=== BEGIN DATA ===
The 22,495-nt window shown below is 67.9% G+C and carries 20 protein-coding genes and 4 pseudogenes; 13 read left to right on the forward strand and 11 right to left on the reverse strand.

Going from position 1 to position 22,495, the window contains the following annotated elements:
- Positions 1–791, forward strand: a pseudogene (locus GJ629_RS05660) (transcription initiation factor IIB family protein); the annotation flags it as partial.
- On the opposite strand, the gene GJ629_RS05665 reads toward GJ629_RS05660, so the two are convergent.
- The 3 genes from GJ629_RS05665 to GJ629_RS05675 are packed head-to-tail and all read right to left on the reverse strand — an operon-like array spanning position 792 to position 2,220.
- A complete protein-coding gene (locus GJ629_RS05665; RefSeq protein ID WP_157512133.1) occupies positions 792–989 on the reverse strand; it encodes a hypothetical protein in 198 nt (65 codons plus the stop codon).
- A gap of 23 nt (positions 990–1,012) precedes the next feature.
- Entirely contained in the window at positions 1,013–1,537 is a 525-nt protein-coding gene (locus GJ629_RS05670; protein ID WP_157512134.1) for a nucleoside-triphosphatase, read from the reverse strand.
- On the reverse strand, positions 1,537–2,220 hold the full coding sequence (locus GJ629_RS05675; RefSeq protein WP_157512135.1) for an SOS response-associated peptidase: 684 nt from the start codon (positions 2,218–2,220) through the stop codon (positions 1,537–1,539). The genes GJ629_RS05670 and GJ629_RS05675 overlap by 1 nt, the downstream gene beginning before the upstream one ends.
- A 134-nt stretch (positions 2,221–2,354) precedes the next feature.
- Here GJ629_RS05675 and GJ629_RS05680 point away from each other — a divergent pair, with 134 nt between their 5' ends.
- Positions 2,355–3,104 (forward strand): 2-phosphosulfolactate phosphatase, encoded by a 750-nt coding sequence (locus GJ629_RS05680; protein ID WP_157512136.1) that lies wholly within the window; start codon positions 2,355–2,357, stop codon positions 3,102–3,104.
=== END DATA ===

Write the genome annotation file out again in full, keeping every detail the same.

The 22,495-nt window shown below is 67.9% G+C and carries 20 protein-coding genes and 4 pseudogenes; 13 read left to right on the forward strand and 11 right to left on the reverse strand.

Going from position 1 to position 22,495, the window contains the following annotated elements:
- Positions 1–791, forward strand: a pseudogene (locus GJ629_RS05660) (transcription initiation factor IIB family protein); the annotation flags it as partial.
- On the opposite strand, the gene GJ629_RS05665 reads toward GJ629_RS05660, so the two are convergent.
- The 3 genes from GJ629_RS05665 to GJ629_RS05675 are packed head-to-tail and all read right to left on the reverse strand — an operon-like array spanning position 792 to position 2,220.
- A complete protein-coding gene (locus GJ629_RS05665; RefSeq protein ID WP_157512133.1) occupies positions 792–989 on the reverse strand; it encodes a hypothetical protein in 198 nt (65 codons plus the stop codon).
- A gap of 23 nt (positions 990–1,012) precedes the next feature.
- Entirely contained in the window at positions 1,013–1,537 is a 525-nt protein-coding gene (locus GJ629_RS05670; protein ID WP_157512134.1) for a nucleoside-triphosphatase, read from the reverse strand.
- On the reverse strand, positions 1,537–2,220 hold the full coding sequence (locus GJ629_RS05675; RefSeq protein WP_157512135.1) for an SOS response-associated peptidase: 684 nt from the start codon (positions 2,218–2,220) through the stop codon (positions 1,537–1,539). The genes GJ629_RS05670 and GJ629_RS05675 overlap by 1 nt, the downstream gene beginning before the upstream one ends.
- A 134-nt stretch (positions 2,221–2,354) precedes the next feature.
- Here GJ629_RS05675 and GJ629_RS05680 point away from each other — a divergent pair, with 134 nt between their 5' ends.
- Positions 2,355–3,104 (forward strand): 2-phosphosulfolactate phosphatase, encoded by a 750-nt coding sequence (locus GJ629_RS05680; protein ID WP_157512136.1) that lies wholly within the window; start codon positions 2,355–2,357, stop codon positions 3,102–3,104.